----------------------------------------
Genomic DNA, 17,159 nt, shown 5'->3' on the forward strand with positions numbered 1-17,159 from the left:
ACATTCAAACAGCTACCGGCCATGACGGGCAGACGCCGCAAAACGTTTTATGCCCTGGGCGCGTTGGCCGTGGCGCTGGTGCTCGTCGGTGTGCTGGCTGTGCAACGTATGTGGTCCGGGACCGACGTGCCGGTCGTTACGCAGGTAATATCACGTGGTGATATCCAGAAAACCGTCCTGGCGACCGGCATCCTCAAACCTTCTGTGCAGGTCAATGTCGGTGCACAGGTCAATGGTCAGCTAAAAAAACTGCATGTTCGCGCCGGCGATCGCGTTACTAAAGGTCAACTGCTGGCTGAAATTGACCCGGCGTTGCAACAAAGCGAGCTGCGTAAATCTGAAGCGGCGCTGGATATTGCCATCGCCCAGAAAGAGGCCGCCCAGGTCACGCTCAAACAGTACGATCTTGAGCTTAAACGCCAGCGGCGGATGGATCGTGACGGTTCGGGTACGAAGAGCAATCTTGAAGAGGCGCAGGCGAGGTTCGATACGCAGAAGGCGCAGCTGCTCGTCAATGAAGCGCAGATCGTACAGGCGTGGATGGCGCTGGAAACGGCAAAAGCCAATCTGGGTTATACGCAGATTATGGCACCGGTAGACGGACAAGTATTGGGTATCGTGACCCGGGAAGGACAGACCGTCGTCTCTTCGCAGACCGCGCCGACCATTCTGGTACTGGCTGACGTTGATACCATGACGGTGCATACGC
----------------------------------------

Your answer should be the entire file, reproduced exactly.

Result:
Genomic DNA, 17,159 nt, shown 5'->3' on the forward strand with positions numbered 1-17,159 from the left:
ACATTCAAACAGCTACCGGCCATGACGGGCAGACGCCGCAAAACGTTTTATGCCCTGGGCGCGTTGGCCGTGGCGCTGGTGCTCGTCGGTGTGCTGGCTGTGCAACGTATGTGGTCCGGGACCGACGTGCCGGTCGTTACGCAGGTAATATCACGTGGTGATATCCAGAAAACCGTCCTGGCGACCGGCATCCTCAAACCTTCTGTGCAGGTCAATGTCGGTGCACAGGTCAATGGTCAGCTAAAAAAACTGCATGTTCGCGCCGGCGATCGCGTTACTAAAGGTCAACTGCTGGCTGAAATTGACCCGGCGTTGCAACAAAGCGAGCTGCGTAAATCTGAAGCGGCGCTGGATATTGCCATCGCCCAGAAAGAGGCCGCCCAGGTCACGCTCAAACAGTACGATCTTGAGCTTAAACGCCAGCGGCGGATGGATCGTGACGGTTCGGGTACGAAGAGCAATCTTGAAGAGGCGCAGGCGAGGTTCGATACGCAGAAGGCGCAGCTGCTCGTCAATGAAGCGCAGATCGTACAGGCGTGGATGGCGCTGGAAACGGCAAAAGCCAATCTGGGTTATACGCAGATTATGGCACCGGTAGACGGACAAGTATTGGGTATCGTGACCCGGGAAGGACAGACCGTCGTCTCTTCGCAGACCGCGCCGACCATTCTGGTACTGGCTGACGTTGATACCATGACGGTGCATACGC